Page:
Once, graduate students who spent too much time
in other departments drew quizzical looks and pointed
questions from their advisors and peers, says Daniel Stokols,
PhD, a psychologist at the University of California, Irvine,
who explores the intersection of behavior, health and the
environment. While working on his dissertation in the 1970s,
Stokols says he sometimes felt “a bit deviant” for taking elective
courses and minors outside of psychology. That’s changing.
“Nowadays, interdisciplinary training is becoming much
more highlighted — and heralded,” he says.
Part of the reason is practical. “Thanks to an explosion
of knowledge and information, it’s impossible to draw the
boundaries around psychology and say, ‘I’ve mastered the field.’
Any individual scholar is going to have blind spots,” Stokols says.
“People team up to help compensate for each other’s blind spots.”
Is interdisciplinary science a good fit?
Yet interdisciplinary science isn’t just about filling knowledge
gaps. Whether it’s politics or the environment or human health,
society’s most pressing problems require complex solutions,
says psychologist Bonnie J. Spring, PhD, who directs the Center
for Behavior and Health at Northwestern University. “Many
of the hard problems really can’t be solved within a single
Major funding agencies seem to agree. Both the National
Science Foundation and the National Institutes of Health
strongly encourage “team science” that pulls from a variety of
fields, notes Howard Kurtzman, PhD, APA’s acting executive
director for science. “They’re not looking to fund psychology
or sociology or biology as much as they want to address certain
topics and questions.”
But is interdisciplinary research the right path for you? And
if so, when and how should you get started? Here are some
questions to ask yourself before you take the leap.
Just because interdisciplinary research is hot doesn’t mean it’s
for everyone. Consider your research interests. Some questions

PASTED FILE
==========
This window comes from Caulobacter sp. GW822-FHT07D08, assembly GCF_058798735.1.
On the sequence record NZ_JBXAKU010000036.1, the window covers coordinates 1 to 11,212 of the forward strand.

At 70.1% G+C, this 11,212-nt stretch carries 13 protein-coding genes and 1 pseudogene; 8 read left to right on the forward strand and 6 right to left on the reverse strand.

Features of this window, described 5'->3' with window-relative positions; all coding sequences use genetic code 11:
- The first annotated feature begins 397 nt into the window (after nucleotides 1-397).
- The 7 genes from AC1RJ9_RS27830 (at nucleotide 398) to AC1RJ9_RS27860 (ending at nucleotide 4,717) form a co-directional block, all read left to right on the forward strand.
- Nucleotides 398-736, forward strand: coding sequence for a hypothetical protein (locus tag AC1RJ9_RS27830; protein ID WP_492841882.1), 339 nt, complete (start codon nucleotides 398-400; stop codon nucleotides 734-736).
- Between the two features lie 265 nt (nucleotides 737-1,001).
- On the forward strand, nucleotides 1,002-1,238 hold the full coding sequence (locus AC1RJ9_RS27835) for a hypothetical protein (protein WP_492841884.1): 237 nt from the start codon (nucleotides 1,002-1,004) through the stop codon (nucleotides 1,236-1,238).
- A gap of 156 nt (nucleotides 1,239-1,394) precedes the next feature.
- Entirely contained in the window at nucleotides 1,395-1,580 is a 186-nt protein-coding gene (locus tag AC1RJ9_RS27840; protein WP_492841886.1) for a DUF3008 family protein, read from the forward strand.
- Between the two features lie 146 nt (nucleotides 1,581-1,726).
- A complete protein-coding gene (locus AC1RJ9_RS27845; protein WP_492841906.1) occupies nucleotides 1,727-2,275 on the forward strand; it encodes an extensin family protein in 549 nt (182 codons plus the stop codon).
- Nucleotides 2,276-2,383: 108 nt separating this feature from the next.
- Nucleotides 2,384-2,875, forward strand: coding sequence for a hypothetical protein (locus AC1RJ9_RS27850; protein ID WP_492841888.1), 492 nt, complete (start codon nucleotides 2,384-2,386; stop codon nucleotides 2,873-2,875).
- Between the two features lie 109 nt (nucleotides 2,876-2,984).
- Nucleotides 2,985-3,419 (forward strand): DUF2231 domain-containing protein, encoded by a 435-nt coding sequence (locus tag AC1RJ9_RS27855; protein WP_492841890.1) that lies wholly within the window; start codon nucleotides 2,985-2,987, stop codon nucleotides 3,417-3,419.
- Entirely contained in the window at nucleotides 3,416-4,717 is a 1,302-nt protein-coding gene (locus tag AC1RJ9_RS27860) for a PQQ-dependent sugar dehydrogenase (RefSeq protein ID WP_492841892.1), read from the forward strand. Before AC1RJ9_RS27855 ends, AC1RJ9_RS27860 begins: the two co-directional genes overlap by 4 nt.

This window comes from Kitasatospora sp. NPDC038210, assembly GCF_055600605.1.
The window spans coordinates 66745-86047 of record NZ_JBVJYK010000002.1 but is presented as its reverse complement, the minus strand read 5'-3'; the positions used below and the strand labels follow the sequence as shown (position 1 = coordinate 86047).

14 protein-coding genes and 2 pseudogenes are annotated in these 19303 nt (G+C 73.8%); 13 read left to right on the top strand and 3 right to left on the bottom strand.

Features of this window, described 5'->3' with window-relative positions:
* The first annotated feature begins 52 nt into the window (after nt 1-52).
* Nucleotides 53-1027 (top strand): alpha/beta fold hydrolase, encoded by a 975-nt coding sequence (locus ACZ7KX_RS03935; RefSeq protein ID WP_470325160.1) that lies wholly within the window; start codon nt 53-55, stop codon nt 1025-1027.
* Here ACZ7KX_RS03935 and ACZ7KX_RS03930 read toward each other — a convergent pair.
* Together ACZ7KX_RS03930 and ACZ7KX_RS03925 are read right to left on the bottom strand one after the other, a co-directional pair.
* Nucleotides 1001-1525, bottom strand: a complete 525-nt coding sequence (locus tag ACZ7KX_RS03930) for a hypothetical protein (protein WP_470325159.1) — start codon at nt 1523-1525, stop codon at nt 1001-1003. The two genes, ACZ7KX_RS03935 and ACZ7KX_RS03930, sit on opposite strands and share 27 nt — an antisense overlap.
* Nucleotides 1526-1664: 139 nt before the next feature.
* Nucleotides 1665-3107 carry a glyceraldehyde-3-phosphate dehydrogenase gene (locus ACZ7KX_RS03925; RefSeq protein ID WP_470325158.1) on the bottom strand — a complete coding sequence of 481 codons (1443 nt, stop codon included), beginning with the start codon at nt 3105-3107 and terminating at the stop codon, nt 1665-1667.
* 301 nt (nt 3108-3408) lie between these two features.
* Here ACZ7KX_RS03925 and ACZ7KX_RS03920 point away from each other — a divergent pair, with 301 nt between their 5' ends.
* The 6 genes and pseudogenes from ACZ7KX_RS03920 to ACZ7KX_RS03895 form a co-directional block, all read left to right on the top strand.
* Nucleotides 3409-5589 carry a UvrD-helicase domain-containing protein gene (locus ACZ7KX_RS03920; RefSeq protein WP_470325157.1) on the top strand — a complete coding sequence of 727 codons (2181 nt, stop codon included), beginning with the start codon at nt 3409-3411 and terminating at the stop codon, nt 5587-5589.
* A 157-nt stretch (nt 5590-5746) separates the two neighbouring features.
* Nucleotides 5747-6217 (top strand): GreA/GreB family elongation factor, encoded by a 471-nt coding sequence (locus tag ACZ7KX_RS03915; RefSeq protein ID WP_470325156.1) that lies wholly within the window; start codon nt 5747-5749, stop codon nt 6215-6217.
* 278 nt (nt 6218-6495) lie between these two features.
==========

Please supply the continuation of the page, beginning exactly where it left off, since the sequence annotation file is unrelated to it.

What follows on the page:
naturally span diverse fields and would be best addressed by an
interdisciplinary approach. But plenty of important research
questions fit squarely within a discrete pocket of psychology.
“Not all research problems require a broad interdisciplinary
approach,” says Stokols. “Some students want to drill down
within a particular discipline and make their contributions that
way — and if so, I encourage them to do that.”
Is grad school the right time?
It depends on many factors, say experts, including your skills
Having the capacity to work
and interests, your advisor’s enthusiasm for the idea and the
culture at your institution. On one hand, you don’t want to
spread yourself too thin. “Graduate school is, by definition, an
opportunity for someone to develop large amounts of knowledge
and expertise within a certain field,” cautions Garth Fowler, PhD,
associate executive director at the APA’s office of graduate and
postgraduate education and training. “If you don’t do it right,
you might be seen as the jack of all trades but master of none.”
“The direction that science is
heading, teamwork is going to be
more common and more valued.
across teams — those assets are
going to be needed to be effective
in the future of scholarship.”
Daniel Stokols, PhD
University of California, Irvine